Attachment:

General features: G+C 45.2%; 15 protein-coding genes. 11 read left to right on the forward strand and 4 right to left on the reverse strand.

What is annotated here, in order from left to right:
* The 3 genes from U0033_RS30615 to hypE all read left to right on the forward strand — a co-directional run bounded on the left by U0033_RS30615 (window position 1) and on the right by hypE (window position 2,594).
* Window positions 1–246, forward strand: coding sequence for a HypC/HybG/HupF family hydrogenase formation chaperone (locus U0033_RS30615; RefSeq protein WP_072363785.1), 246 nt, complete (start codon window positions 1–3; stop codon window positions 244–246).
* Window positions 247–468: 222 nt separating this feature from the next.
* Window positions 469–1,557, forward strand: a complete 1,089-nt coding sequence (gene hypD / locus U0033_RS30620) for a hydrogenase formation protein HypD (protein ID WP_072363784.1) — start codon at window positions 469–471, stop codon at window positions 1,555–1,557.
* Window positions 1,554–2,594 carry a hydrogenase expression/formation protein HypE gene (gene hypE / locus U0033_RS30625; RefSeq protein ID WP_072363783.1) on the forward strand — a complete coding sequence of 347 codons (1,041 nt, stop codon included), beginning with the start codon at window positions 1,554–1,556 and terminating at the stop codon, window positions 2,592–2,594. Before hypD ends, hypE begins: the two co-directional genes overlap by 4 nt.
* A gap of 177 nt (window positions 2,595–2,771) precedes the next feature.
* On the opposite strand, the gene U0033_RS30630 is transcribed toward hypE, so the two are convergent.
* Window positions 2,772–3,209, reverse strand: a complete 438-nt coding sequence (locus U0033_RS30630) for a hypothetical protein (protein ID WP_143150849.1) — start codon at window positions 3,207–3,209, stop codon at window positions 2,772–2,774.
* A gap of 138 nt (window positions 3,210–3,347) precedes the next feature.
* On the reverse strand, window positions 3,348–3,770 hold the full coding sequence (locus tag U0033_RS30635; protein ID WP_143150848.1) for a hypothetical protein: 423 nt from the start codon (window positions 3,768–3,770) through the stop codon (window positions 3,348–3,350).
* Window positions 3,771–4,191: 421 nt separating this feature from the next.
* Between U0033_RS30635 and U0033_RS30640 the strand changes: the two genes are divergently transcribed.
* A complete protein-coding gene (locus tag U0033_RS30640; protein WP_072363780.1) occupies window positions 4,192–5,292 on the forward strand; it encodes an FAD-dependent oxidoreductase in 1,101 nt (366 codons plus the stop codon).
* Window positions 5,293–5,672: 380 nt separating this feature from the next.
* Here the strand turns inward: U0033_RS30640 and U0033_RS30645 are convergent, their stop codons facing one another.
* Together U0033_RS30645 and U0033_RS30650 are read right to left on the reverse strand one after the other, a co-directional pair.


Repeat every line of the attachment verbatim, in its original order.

General features: G+C 45.2%; 15 protein-coding genes. 11 read left to right on the forward strand and 4 right to left on the reverse strand.

What is annotated here, in order from left to right:
* The 3 genes from U0033_RS30615 to hypE all read left to right on the forward strand — a co-directional run bounded on the left by U0033_RS30615 (window position 1) and on the right by hypE (window position 2,594).
* Window positions 1–246, forward strand: coding sequence for a HypC/HybG/HupF family hydrogenase formation chaperone (locus U0033_RS30615; RefSeq protein WP_072363785.1), 246 nt, complete (start codon window positions 1–3; stop codon window positions 244–246).
* Window positions 247–468: 222 nt separating this feature from the next.
* Window positions 469–1,557, forward strand: a complete 1,089-nt coding sequence (gene hypD / locus U0033_RS30620) for a hydrogenase formation protein HypD (protein ID WP_072363784.1) — start codon at window positions 469–471, stop codon at window positions 1,555–1,557.
* Window positions 1,554–2,594 carry a hydrogenase expression/formation protein HypE gene (gene hypE / locus U0033_RS30625; RefSeq protein ID WP_072363783.1) on the forward strand — a complete coding sequence of 347 codons (1,041 nt, stop codon included), beginning with the start codon at window positions 1,554–1,556 and terminating at the stop codon, window positions 2,592–2,594. Before hypD ends, hypE begins: the two co-directional genes overlap by 4 nt.
* A gap of 177 nt (window positions 2,595–2,771) precedes the next feature.
* On the opposite strand, the gene U0033_RS30630 is transcribed toward hypE, so the two are convergent.
* Window positions 2,772–3,209, reverse strand: a complete 438-nt coding sequence (locus U0033_RS30630) for a hypothetical protein (protein ID WP_143150849.1) — start codon at window positions 3,207–3,209, stop codon at window positions 2,772–2,774.
* A gap of 138 nt (window positions 3,210–3,347) precedes the next feature.
* On the reverse strand, window positions 3,348–3,770 hold the full coding sequence (locus tag U0033_RS30635; protein ID WP_143150848.1) for a hypothetical protein: 423 nt from the start codon (window positions 3,768–3,770) through the stop codon (window positions 3,348–3,350).
* Window positions 3,771–4,191: 421 nt separating this feature from the next.
* Between U0033_RS30635 and U0033_RS30640 the strand changes: the two genes are divergently transcribed.
* A complete protein-coding gene (locus tag U0033_RS30640; protein WP_072363780.1) occupies window positions 4,192–5,292 on the forward strand; it encodes an FAD-dependent oxidoreductase in 1,101 nt (366 codons plus the stop codon).
* Window positions 5,293–5,672: 380 nt separating this feature from the next.
* Here the strand turns inward: U0033_RS30640 and U0033_RS30645 are convergent, their stop codons facing one another.
* Together U0033_RS30645 and U0033_RS30650 are read right to left on the reverse strand one after the other, a co-directional pair.